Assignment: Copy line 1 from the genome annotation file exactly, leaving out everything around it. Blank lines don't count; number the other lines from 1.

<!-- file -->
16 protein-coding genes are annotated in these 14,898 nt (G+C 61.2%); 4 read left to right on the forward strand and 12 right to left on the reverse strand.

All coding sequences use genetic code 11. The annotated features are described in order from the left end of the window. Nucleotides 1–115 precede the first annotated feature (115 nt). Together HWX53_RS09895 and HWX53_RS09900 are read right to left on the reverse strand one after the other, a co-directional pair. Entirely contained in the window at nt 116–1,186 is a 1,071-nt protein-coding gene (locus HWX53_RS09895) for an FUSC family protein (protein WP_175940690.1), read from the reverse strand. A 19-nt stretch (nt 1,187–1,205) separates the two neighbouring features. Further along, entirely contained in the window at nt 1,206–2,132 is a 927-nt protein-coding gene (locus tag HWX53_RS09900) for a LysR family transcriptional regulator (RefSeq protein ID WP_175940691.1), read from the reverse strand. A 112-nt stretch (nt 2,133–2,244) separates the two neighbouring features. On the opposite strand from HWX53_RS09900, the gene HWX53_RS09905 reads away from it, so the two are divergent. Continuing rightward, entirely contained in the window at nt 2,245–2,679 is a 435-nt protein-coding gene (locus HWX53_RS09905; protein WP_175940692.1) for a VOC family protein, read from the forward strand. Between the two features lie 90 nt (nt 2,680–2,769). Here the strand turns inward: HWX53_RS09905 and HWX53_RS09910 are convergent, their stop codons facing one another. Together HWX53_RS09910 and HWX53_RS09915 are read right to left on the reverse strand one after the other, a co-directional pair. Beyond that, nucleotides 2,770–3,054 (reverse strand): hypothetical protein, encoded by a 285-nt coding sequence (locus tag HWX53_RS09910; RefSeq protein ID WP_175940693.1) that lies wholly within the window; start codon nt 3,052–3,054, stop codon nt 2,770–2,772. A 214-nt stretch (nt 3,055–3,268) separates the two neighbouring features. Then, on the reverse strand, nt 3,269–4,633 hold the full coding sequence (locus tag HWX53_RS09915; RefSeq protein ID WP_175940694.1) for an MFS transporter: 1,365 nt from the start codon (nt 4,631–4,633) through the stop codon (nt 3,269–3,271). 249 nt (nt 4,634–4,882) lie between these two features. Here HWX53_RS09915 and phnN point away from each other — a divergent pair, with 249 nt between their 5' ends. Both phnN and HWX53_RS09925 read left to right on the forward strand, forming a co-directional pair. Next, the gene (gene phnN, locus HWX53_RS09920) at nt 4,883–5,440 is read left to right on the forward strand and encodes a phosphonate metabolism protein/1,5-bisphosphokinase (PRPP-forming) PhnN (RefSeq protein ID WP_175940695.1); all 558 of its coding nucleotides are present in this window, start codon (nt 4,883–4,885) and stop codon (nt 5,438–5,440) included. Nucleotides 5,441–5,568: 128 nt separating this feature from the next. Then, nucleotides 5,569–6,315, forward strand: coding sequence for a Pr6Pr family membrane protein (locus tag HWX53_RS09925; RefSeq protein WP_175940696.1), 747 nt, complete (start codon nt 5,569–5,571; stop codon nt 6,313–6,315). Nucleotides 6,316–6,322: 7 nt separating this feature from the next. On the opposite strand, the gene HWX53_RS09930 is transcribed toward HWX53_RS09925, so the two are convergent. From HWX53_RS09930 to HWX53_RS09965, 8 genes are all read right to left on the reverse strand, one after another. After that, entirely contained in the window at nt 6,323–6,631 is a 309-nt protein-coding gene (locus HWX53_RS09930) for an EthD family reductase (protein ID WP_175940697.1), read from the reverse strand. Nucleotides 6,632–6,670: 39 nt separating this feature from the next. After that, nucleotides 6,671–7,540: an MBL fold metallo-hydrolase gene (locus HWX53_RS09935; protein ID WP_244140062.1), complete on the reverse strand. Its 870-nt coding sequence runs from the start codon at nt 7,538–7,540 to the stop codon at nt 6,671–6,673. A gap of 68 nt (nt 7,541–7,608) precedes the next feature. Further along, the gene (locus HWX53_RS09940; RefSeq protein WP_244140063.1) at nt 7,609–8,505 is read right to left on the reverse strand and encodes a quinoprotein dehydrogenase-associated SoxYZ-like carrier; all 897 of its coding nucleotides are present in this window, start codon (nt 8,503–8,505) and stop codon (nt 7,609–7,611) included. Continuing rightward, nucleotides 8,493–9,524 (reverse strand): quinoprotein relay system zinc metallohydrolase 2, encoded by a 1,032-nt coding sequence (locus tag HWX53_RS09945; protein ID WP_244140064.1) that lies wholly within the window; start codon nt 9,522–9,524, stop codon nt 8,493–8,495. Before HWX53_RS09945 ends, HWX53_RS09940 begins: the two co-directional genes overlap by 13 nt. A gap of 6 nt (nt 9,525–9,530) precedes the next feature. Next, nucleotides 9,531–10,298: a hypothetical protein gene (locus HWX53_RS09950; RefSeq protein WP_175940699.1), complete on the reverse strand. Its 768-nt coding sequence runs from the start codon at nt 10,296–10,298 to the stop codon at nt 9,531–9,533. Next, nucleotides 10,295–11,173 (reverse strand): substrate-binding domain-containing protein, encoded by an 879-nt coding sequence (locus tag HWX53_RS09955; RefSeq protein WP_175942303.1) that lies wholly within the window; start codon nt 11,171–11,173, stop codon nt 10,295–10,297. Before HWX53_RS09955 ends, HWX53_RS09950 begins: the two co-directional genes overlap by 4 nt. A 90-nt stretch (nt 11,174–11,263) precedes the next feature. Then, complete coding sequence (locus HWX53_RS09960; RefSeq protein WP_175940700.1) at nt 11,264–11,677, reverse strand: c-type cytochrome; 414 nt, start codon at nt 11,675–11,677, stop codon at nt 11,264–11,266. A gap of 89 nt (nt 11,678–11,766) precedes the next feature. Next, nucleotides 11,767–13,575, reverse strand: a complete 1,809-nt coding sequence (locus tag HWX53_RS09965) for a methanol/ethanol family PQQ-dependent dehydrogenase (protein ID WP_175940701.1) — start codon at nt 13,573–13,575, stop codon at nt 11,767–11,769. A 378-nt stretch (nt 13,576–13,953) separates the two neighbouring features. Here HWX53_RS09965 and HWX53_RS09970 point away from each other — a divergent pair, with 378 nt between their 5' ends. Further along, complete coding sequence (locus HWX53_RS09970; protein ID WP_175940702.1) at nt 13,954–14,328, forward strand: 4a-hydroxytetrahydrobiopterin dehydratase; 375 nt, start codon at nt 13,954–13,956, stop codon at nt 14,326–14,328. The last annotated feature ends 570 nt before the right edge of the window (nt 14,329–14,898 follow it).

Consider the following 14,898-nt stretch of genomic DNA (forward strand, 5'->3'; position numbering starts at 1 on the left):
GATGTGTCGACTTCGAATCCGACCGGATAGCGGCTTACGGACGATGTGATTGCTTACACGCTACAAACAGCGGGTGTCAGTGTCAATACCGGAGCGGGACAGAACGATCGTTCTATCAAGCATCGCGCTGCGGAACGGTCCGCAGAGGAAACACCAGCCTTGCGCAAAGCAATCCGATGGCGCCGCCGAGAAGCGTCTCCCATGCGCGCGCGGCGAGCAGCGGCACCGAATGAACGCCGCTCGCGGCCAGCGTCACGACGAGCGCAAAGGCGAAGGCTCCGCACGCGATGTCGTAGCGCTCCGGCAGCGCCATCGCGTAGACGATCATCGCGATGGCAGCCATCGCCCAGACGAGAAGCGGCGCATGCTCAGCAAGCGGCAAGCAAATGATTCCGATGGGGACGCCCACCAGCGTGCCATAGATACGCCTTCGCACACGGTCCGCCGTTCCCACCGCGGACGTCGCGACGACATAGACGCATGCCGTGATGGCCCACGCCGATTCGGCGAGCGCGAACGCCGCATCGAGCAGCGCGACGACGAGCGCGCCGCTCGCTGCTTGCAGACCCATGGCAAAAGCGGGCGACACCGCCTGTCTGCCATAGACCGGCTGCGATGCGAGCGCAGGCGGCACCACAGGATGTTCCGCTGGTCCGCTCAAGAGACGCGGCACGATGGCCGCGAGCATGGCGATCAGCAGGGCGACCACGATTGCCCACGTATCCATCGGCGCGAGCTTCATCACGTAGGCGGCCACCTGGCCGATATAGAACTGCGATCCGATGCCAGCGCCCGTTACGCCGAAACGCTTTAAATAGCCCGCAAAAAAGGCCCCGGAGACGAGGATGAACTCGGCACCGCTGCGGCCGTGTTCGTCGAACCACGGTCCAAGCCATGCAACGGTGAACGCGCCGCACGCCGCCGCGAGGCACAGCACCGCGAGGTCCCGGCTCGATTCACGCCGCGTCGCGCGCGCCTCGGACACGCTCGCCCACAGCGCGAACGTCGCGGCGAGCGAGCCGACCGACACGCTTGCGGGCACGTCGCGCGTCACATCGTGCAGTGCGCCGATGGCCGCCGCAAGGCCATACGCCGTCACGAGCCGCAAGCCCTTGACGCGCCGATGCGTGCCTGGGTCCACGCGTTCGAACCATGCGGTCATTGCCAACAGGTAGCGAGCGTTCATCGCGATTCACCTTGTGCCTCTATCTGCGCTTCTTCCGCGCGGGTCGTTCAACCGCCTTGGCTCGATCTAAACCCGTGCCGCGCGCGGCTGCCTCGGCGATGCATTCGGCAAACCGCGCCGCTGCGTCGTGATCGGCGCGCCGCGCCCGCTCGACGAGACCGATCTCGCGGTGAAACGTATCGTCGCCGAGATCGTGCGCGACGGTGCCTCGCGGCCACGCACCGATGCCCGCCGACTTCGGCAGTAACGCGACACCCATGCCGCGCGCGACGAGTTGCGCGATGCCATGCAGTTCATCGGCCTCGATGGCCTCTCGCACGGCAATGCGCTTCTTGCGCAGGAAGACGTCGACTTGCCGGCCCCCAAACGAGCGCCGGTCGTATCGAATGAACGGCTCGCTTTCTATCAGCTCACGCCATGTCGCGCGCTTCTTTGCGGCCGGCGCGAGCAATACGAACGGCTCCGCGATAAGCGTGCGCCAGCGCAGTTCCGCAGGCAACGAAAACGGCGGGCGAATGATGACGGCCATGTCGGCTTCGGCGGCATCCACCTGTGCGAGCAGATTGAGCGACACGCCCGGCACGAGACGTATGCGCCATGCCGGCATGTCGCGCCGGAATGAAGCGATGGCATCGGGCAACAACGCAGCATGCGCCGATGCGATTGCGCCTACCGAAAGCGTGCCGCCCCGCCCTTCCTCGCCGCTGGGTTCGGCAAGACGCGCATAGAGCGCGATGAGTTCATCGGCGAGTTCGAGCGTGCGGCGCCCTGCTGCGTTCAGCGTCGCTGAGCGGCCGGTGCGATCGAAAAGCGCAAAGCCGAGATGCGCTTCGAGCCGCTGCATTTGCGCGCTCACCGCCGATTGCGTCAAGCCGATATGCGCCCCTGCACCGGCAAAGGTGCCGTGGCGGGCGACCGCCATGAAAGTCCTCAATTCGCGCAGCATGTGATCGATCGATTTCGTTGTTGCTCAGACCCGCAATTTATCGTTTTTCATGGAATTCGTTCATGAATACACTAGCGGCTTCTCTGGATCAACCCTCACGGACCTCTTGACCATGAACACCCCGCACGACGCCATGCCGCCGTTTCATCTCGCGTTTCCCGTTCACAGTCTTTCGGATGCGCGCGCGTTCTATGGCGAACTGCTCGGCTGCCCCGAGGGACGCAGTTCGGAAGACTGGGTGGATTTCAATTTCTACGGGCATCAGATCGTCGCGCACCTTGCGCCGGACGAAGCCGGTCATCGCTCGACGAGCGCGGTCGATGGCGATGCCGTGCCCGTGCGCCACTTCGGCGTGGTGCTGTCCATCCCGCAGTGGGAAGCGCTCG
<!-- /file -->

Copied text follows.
16 protein-coding genes are annotated in these 14,898 nt (G+C 61.2%); 4 read left to right on the forward strand and 12 right to left on the reverse strand.